Now, this approach requires GOOD information. If you aren't collecting your customer's contact information -- START! Think about it the way you would think -- um , more accurately FEEL -- about it for yourself. (Again - flash back to the golden rule blog posted earlier.) If you frequent an establishment and every time you go to them you are pleased when you leave, you won't mind getting information about specials or special info that you, SPECIFICALLY, would like. Your customers are the same. Let them know YOU will only contact them if it is about something THEY would care about. Then, start taking notes on them so you know (and remember) their likes and dislikes. If you are able, link their purchases to their contact info. Then, contact them with specials, new arrivals, special orders, etc that THEY would like. DO NOT bomard them with everything – with junk. (Read more about this on previous blog and look into CRM systems like to hold and query data.)

Then, when it comes time for the piece, do something unique. For one client, I was looking into a discount/rewards card. I found this interesting piece and like the "tear away" aspect as the rules of the program can go on the part they keep and the card can fit neatly into their wallet. The card is postcard sized making it inexpensive to mail and most of you know that postcards get ready MUCH MORE than envelope mail. It is unique, eye catching, has user interaction ( it is tearing—user interaction does not have to be on the internet;) – but a IU element increases loyalty. If they take the time to interact, they care about your business , products and/or services.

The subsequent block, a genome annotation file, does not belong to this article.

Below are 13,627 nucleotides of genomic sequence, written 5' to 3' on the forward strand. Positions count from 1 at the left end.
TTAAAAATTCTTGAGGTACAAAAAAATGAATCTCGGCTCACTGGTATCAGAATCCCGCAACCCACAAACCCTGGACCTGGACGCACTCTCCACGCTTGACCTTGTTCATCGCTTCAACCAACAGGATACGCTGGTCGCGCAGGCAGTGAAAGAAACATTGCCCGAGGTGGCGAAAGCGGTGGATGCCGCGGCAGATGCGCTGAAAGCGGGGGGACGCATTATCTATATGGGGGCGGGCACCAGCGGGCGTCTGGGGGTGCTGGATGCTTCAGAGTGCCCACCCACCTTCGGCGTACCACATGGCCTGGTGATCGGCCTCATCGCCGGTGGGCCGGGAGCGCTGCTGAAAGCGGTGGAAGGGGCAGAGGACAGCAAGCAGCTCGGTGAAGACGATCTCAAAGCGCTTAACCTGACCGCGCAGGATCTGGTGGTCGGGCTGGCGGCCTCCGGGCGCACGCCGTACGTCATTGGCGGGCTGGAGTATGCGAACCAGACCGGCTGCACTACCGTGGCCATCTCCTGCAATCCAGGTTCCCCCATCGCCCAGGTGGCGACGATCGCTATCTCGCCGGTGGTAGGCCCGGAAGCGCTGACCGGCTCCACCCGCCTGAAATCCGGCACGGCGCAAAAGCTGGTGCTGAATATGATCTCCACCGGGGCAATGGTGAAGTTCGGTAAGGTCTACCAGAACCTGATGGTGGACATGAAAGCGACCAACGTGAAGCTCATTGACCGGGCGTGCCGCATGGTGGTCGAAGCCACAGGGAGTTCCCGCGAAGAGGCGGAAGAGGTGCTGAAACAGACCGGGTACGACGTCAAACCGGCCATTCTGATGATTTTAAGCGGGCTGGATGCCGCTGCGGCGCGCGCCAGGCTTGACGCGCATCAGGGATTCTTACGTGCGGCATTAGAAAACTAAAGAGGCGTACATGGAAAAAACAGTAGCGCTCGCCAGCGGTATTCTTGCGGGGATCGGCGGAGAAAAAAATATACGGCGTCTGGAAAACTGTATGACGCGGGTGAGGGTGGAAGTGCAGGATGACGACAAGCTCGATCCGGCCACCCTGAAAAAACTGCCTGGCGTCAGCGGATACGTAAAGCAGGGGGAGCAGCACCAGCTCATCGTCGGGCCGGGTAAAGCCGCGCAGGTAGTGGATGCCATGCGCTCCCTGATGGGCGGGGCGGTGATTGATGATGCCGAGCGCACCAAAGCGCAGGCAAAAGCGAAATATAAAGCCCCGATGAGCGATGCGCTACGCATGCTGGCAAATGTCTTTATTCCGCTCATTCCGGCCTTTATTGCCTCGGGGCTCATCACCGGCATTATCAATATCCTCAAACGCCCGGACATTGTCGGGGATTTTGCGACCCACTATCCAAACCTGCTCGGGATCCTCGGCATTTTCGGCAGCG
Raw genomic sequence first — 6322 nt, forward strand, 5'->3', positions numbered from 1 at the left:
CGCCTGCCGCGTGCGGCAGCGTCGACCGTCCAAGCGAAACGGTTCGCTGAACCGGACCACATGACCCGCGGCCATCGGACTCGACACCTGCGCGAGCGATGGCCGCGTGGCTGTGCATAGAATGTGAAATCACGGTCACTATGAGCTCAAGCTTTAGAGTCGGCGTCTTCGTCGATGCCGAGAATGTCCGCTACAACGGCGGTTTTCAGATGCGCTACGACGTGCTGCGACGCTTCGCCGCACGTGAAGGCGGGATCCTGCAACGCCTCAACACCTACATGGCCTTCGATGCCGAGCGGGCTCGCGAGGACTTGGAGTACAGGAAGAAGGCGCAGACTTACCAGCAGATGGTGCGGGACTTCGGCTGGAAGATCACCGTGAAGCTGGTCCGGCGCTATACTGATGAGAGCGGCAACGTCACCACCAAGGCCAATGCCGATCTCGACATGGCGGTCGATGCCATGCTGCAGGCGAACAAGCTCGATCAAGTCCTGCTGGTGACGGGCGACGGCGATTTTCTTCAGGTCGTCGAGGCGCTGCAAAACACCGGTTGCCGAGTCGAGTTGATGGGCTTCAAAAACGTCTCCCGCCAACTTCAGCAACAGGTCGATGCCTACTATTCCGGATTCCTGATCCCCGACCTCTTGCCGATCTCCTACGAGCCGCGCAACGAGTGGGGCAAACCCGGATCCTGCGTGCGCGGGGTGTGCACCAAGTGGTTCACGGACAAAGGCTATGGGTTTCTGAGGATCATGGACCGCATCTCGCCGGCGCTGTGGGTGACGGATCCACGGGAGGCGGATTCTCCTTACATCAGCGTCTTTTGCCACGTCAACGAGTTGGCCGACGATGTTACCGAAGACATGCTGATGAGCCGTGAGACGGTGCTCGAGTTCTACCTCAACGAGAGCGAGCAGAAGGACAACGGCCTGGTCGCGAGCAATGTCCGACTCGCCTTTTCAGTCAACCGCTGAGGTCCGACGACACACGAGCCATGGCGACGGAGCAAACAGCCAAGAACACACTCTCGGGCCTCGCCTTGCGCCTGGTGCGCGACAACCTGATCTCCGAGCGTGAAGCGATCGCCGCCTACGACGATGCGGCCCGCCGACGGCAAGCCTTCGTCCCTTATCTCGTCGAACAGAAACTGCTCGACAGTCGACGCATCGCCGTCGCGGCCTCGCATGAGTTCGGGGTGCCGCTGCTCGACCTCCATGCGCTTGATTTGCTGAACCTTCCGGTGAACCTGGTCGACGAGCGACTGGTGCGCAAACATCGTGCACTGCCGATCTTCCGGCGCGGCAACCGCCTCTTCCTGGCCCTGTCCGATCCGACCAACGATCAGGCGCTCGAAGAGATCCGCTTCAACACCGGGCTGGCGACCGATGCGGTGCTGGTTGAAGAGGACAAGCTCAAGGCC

Check out this piece. I like it...

Happy Marketing!

Monday, September 13, 2010

How To Get Through The Noise and Reach Customers

Let’s face it. We are ALL bombarded with advertising, marketing, social media, etc. --- each one attempting to get our attention. Just taking time to “unsubscribe” to unwanted emails can take about 15 minutes a week, or more. So if you are getting smothered by marketing, guess what? Your clients and prospects are too.

So, how do you get through the noise and reach new customers and develop loyalty with existing customers? Fall back upon something you probably learned as a child, “Treat Others As You Would Like To Be Treated”. Only reach out to your customers if it is about something that is relevant to them.

If you are a photographer and have done wedding photos for a couple, don’t include them in email blasts or direct mail campaigns about weddings (except under one condition which I will explain later). Do some research. The internet is FULL of info and statistics from which you can pull data. There are also other public sources like newspapers, public services, and even some psychographic data services ( that have data that can be very helpful to you.